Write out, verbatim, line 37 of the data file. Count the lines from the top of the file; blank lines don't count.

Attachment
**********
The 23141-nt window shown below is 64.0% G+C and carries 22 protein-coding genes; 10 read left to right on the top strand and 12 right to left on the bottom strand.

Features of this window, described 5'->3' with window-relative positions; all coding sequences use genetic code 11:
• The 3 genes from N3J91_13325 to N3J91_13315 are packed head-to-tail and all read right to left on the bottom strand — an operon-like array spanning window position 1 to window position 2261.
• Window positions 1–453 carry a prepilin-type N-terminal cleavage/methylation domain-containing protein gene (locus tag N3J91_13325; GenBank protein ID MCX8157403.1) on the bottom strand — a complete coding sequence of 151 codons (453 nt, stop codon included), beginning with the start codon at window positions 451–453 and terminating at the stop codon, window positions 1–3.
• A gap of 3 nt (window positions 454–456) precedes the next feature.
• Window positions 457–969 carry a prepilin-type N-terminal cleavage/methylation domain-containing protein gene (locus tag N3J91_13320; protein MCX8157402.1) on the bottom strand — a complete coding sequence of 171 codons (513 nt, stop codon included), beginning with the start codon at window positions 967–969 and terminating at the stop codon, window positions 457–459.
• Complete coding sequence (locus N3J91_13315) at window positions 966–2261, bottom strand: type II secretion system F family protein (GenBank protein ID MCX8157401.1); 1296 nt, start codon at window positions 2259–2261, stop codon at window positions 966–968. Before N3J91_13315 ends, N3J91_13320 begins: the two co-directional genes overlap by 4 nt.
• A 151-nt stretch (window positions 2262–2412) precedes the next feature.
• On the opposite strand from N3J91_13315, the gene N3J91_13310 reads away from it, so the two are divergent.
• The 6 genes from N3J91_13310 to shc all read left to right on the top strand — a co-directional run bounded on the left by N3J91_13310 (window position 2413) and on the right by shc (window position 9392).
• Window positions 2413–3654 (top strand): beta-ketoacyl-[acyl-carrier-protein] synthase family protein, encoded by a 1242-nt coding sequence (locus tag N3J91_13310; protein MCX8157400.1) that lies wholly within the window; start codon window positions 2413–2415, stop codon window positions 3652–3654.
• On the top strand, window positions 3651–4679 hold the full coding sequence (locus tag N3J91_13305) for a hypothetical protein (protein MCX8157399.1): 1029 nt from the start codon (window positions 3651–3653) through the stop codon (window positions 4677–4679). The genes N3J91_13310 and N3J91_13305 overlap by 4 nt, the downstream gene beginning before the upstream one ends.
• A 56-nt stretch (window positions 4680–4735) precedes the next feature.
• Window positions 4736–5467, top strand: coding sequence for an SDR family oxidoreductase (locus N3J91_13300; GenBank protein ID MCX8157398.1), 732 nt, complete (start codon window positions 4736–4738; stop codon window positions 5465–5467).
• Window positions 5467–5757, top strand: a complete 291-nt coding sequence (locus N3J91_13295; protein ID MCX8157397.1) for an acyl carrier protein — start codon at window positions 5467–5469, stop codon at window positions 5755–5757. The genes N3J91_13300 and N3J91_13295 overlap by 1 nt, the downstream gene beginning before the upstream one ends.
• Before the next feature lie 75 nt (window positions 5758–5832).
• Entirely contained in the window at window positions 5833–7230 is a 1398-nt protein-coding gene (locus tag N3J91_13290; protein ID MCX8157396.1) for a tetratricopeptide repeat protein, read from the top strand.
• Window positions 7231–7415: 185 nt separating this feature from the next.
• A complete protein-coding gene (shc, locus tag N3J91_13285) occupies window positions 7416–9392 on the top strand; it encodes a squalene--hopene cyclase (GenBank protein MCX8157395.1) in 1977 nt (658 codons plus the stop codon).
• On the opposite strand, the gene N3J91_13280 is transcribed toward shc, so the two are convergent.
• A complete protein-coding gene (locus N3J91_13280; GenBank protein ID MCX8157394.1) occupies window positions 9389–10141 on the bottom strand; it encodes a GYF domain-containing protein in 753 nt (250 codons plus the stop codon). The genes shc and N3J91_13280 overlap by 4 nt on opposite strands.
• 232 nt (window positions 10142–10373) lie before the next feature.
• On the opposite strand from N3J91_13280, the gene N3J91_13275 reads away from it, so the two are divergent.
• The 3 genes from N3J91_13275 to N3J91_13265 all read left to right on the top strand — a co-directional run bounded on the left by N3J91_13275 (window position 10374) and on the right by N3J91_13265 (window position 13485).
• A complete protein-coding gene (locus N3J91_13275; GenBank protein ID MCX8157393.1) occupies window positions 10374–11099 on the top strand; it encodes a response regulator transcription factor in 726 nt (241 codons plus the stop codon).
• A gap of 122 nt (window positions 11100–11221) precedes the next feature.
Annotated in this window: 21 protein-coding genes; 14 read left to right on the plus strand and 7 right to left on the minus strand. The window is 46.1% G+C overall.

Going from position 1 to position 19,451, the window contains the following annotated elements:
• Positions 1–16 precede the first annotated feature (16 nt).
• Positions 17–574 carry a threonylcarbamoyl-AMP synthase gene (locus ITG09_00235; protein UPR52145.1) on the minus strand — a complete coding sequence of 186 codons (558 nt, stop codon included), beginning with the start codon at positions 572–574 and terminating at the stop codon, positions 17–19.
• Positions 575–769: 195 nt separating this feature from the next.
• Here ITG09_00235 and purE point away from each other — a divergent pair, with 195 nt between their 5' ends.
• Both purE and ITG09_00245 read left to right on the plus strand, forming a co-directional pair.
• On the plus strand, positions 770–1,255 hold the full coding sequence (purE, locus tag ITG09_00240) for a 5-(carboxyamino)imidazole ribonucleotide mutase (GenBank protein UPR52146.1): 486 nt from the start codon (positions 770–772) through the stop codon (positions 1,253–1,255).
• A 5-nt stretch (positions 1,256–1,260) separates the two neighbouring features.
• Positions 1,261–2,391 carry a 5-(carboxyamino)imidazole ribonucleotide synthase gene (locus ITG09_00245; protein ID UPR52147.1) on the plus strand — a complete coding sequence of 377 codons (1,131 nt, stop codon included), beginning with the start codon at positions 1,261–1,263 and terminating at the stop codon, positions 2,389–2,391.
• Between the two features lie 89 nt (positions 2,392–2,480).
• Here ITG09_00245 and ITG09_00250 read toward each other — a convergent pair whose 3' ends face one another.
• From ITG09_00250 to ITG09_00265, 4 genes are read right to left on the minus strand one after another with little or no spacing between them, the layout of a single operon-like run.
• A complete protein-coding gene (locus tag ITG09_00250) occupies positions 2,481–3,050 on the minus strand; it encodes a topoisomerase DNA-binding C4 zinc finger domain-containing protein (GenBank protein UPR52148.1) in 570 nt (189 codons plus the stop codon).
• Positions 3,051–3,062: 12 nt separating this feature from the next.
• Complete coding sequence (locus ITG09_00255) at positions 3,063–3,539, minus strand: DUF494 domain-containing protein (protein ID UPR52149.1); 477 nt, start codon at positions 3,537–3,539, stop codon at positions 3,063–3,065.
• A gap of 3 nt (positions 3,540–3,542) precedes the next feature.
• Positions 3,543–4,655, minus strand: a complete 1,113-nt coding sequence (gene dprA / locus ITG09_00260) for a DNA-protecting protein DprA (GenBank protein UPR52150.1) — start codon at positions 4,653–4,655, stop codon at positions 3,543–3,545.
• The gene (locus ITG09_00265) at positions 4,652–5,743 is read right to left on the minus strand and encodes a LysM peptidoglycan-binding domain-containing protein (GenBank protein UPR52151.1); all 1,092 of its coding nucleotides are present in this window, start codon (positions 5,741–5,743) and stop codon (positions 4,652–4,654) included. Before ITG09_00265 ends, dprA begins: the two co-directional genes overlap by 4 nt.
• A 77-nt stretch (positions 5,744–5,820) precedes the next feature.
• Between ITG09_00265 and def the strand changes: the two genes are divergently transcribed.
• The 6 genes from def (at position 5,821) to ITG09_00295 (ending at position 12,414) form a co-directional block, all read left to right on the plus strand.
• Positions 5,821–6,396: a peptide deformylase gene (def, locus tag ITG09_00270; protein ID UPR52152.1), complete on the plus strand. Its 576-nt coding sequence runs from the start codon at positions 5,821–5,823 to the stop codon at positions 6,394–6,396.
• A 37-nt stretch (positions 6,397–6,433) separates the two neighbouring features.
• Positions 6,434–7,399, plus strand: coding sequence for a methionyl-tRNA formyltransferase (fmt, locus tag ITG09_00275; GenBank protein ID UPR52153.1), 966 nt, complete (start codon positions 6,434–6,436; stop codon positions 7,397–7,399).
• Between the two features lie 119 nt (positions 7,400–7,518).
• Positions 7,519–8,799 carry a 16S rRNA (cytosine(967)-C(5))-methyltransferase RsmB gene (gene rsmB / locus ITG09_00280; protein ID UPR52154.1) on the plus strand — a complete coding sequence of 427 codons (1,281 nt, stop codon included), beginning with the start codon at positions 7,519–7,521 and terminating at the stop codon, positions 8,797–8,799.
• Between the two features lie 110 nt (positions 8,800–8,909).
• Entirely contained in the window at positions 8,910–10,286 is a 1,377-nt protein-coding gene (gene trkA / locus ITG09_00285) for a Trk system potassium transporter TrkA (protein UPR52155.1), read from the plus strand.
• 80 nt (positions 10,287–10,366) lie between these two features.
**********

• Between the two features lie 89 nt (positions 2,392–2,480).